While the rest of the country seems to be heating up, coastal areas of California might be in for a chilly spring.
The Experimental Climate Prediction Center at the Scripps Institution of Oceanography is forecasting that cool, La Nina conditions could possibly last until May.
It might sound strange for sunny SoCal to experience substantially colder weather – especially since the rest of the country is currently enduring quite the heat wave for winter.
This isn’t a new trend, however. NASA recently released a map that shows that even though the rest of the U.S. has been experiencing warmer temperatures the last few years, the West Coast has stayed pretty cool because of La Nina conditions.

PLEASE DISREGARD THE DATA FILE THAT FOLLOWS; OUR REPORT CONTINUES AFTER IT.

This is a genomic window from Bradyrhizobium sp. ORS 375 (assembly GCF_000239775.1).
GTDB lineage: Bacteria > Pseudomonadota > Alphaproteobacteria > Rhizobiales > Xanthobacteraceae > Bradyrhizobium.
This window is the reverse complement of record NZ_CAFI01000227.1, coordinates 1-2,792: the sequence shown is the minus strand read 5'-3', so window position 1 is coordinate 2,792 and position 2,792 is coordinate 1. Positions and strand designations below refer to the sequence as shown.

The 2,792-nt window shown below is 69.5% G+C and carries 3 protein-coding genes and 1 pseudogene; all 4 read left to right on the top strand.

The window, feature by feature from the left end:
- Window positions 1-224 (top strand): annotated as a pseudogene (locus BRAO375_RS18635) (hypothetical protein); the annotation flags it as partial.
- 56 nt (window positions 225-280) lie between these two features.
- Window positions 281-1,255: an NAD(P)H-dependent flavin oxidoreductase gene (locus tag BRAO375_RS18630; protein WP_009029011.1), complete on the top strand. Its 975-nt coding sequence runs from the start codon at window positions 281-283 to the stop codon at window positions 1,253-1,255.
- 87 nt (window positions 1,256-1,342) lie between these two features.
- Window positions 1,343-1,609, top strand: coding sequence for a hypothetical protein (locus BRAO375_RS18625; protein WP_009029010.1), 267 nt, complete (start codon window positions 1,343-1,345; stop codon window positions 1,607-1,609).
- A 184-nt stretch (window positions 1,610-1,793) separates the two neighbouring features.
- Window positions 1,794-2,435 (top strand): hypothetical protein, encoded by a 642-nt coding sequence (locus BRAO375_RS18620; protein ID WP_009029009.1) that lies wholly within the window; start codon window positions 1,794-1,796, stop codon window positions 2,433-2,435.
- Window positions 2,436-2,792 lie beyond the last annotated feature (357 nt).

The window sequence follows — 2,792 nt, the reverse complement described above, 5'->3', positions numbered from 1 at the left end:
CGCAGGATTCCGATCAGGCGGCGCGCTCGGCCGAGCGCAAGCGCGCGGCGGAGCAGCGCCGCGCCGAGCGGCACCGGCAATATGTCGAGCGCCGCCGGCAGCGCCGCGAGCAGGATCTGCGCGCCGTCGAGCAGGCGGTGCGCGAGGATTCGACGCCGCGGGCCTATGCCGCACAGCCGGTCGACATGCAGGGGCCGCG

In fact, 2011 was the ninth-warmest year on record -- just not for California. Especially since there was more rainy weather for the West Coast last spring.
Dan Cayan, the program director at California Nevada Applications Program / California Climate Change Center, said he’s skeptical it a cool spring is definitive.
“It’s been pretty dry,” he said. “Time will tell.”
He said La Nina is product of a high pressure system that has resided off the coast. Although it has warded off storm activity, it has driven cool air along coastal areas.
“It’s kept the coastal temperatures relatively cool,” Cayan said.
Meaning the groundhog’s predictions for winter was right -- at least for coastal California.